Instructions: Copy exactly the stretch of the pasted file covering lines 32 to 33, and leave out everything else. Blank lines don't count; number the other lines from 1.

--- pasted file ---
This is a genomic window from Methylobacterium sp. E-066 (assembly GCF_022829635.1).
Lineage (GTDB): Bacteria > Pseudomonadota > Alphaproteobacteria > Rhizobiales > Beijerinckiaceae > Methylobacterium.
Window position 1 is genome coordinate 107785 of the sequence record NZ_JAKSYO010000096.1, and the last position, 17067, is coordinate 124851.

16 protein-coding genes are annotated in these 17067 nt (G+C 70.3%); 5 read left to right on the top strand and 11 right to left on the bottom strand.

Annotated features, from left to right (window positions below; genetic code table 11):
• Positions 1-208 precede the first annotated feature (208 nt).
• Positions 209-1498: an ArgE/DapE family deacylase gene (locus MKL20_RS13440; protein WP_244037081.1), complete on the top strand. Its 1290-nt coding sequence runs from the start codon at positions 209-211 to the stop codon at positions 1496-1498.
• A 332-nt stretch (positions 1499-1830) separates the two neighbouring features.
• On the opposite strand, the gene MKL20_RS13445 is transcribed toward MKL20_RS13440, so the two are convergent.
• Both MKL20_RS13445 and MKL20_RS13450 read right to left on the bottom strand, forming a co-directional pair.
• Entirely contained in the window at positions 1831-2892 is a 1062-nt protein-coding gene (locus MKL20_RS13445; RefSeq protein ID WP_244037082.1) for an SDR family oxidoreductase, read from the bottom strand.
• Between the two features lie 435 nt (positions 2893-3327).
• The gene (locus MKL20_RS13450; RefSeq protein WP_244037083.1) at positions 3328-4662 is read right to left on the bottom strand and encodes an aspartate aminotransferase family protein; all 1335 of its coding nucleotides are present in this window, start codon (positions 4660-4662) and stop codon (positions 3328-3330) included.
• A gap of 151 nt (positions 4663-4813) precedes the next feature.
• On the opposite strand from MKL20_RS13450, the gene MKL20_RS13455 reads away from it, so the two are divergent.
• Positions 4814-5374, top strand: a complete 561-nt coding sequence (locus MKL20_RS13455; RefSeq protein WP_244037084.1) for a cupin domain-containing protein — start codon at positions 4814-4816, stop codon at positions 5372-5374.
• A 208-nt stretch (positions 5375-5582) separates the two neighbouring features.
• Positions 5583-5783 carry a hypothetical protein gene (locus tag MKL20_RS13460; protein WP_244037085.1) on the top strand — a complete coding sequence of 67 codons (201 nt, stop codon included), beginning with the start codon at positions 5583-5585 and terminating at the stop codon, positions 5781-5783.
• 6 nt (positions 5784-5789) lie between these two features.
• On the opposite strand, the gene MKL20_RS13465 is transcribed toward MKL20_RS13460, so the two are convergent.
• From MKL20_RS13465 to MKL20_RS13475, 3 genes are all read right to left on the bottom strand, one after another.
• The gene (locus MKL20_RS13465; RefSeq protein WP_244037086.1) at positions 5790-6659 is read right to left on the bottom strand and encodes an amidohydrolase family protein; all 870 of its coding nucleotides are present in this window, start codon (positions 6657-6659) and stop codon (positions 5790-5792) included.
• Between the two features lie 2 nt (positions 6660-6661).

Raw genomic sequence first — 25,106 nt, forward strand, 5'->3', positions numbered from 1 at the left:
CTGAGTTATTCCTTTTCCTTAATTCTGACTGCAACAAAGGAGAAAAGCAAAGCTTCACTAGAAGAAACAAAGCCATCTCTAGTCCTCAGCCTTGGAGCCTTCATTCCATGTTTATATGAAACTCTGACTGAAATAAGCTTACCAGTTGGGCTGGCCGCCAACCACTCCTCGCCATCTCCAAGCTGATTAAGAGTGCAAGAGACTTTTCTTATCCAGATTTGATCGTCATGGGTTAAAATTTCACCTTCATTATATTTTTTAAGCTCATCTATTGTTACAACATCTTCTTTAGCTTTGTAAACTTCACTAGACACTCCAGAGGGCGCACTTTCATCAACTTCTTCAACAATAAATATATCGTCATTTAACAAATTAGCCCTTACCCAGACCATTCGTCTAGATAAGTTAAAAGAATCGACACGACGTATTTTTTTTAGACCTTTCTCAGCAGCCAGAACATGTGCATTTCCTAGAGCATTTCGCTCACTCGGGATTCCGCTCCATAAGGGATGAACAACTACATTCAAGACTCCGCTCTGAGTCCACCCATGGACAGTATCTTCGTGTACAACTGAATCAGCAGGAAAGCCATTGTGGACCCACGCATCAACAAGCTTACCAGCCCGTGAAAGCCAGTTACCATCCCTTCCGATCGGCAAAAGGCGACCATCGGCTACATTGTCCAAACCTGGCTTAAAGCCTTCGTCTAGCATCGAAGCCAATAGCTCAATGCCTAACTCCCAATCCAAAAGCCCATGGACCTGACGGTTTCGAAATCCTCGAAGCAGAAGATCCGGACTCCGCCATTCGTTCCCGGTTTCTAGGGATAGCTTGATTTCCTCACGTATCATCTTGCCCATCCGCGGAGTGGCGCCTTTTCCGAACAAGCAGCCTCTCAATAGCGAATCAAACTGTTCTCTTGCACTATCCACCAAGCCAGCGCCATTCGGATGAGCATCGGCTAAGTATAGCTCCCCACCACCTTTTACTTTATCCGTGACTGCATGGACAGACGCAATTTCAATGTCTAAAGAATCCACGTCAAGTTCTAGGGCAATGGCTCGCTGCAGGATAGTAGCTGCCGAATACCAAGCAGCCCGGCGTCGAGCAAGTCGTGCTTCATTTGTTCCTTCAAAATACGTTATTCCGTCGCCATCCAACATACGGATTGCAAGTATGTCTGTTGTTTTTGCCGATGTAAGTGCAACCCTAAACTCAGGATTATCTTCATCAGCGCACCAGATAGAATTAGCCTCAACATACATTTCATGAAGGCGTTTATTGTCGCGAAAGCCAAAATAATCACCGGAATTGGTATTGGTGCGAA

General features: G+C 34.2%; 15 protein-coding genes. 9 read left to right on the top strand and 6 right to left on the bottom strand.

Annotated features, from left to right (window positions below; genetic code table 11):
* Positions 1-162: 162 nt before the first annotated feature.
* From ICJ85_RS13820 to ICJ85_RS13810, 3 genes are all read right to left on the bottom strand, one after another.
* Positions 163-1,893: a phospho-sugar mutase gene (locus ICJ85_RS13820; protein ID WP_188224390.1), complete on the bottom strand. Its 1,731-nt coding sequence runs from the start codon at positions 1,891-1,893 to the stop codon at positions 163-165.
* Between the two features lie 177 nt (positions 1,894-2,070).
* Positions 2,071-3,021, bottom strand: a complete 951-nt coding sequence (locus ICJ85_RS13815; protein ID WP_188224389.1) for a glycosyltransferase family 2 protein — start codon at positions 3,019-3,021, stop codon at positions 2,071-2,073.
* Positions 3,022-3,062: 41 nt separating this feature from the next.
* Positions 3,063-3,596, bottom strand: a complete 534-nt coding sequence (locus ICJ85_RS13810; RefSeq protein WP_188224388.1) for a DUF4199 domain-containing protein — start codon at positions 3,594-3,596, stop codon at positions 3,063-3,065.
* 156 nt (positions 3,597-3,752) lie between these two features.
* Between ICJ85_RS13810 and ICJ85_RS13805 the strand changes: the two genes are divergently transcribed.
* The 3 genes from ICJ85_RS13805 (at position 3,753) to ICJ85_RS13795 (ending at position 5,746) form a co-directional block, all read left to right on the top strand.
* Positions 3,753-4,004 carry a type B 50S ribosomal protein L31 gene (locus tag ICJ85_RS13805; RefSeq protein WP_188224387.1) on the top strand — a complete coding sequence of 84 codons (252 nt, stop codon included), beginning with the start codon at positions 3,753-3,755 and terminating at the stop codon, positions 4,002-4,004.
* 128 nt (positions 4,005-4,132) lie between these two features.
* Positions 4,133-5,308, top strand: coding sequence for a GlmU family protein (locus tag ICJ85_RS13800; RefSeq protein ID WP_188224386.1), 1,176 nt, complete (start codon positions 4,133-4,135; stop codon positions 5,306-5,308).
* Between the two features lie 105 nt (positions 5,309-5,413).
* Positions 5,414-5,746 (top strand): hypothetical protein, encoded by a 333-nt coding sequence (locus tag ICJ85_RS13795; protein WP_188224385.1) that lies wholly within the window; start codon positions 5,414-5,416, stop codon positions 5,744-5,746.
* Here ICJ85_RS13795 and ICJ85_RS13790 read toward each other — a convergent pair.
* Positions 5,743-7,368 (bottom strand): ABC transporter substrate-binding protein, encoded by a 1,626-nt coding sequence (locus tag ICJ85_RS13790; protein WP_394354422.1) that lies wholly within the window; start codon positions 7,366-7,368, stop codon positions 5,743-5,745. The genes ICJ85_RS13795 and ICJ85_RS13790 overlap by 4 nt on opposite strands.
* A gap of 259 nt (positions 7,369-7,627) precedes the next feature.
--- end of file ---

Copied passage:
* Positions 2,071-3,021, bottom strand: a complete 951-nt coding sequence (locus ICJ85_RS13815; protein ID WP_188224389.1) for a glycosyltransferase family 2 protein — start codon at positions 3,019-3,021, stop codon at positions 2,071-2,073.
* Positions 3,022-3,062: 41 nt separating this feature from the next.